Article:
Re: CVS-2-2 NMApplet empty bar explained

On Fri, Feb 04, 2005 at 11:10:46AM -0500, Dan Williams wrote:
> On Fri, 2005-02-04 at 10:53 -0500, Sven wrote:
> > iwlib.c in WEXT says (in the example) 
> >    * 2) value is -54dBm. noise floor of the radio is -104dBm.
> >    *    qual->value = -54 = 202 ; range->max_qual.value = -104 = 152
> > i'm confused. why is the max value the noise floor??? in Atheros chips,
> > given the value in dBm comes from RSSI, should max_qual.value not be
> > MAX_RSSI (converted into dBm)?
> I think this is actually wrong...  What I _think_ it should say is:
>    * 2) level is -54dBm. noise floor of the radio is -104dBm.
>    *    qual->level = -54 = 202 ; range->max_qual.noise = -104 = 152

	Doh ! Stupid bug ! You are right.

> Noise levels _do_ change dynamically, which is something else that the
> drivers don't do (ahem, atmel, madwifi, and airo for starters).  When
> you turn on your microwave, that totally screws the 2.4GHz frequency
> range and impacts 802.11 communications.  Since the microwave is random
> energy, it is extra noise and therefore decreases the Signal to Noise
> ratio (ie, the noise value increases, say from -95dBm -> -85dBm, due to
> the extra energy from the microwave, while the signal may stay the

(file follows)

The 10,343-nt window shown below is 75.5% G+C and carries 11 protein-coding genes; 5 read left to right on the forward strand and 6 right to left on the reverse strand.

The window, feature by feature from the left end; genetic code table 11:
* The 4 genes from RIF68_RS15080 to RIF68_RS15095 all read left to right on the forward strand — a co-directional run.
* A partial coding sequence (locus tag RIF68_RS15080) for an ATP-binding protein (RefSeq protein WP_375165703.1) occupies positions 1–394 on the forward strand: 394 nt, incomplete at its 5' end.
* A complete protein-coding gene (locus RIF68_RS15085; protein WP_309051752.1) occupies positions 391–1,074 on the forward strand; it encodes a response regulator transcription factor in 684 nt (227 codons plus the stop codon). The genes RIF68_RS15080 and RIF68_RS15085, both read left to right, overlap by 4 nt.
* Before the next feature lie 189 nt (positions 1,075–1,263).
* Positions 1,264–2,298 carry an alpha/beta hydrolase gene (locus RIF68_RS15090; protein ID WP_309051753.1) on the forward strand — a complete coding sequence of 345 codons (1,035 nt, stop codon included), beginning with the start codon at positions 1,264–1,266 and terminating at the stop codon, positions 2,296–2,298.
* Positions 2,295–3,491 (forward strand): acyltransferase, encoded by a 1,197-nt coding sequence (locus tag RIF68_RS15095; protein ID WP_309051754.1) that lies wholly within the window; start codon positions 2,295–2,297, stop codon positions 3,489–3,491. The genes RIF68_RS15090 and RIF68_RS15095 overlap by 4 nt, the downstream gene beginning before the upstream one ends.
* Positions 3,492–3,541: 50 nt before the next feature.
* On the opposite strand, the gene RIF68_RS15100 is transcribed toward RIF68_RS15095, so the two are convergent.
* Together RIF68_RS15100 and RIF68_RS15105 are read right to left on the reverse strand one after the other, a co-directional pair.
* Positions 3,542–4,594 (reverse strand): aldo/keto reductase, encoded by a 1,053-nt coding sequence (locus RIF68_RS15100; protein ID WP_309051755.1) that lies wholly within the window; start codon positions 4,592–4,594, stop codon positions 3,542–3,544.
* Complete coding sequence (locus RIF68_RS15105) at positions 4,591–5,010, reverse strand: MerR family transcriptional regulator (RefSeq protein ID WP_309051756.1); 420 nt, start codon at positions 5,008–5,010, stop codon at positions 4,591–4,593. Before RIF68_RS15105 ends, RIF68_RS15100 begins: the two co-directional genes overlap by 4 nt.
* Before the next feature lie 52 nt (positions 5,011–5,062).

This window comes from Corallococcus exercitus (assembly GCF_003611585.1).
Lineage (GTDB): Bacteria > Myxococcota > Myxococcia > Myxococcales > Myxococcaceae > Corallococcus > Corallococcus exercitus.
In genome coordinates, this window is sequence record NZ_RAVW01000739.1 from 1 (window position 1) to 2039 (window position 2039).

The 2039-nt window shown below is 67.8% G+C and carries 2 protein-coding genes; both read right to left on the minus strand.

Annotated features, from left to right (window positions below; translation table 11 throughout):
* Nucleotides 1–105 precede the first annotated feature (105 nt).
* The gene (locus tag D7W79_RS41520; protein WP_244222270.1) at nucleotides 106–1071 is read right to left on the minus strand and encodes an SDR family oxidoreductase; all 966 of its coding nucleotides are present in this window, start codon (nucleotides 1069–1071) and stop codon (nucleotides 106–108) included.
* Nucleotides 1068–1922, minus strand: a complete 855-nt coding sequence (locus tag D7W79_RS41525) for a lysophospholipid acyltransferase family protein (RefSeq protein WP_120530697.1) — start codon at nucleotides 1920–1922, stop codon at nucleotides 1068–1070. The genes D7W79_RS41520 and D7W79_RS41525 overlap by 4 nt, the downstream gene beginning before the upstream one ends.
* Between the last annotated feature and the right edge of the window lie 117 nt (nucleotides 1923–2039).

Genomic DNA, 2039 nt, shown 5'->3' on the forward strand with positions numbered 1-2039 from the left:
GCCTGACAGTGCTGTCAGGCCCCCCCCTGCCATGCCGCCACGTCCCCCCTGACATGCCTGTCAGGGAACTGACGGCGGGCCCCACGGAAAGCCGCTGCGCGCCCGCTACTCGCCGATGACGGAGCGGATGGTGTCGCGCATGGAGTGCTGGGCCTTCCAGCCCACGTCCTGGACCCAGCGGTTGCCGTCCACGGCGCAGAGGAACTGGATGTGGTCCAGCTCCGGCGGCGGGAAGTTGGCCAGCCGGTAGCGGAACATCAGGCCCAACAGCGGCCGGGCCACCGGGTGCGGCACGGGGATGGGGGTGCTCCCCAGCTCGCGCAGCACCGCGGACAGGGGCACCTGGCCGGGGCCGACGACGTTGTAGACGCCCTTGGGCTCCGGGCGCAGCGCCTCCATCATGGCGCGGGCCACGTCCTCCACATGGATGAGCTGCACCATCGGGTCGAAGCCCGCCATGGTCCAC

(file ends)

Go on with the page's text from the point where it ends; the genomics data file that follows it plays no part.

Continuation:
> same).


> You _always_ have a noise floor, which is the normal value where in good
> conditions the card can no longer distinguish the usable radio energy
> from background energy, but most drivers at this time use that noise
> floor level in the "qual.noise" field and not the "max_qual.noise"
> field, because they evidentally don't sample noise on each channel
> dynamically, or don't know how to pull that value off the card.

	You are correct about the definition of noise floor. This is a
characteristic of the radio and the frequency band, and usually in the
spec (you can't read it from the hw). I don't believe any driver use
the noise floor in qual.noise, that would not make sense.

> Jean: can you give some clarification on that statement in iwlib.c?

	MAX_RSSI converted to dBm is some totally uninteresting
value. It's going to be close to 0 dBm, and a value that has nothing
much to do with real operation but just an arbitrary limit on the A->D
converter used for RSSI sampling. On the other hand, MIN_RSSI is very
relevant, so that's why we use that.

> Dan


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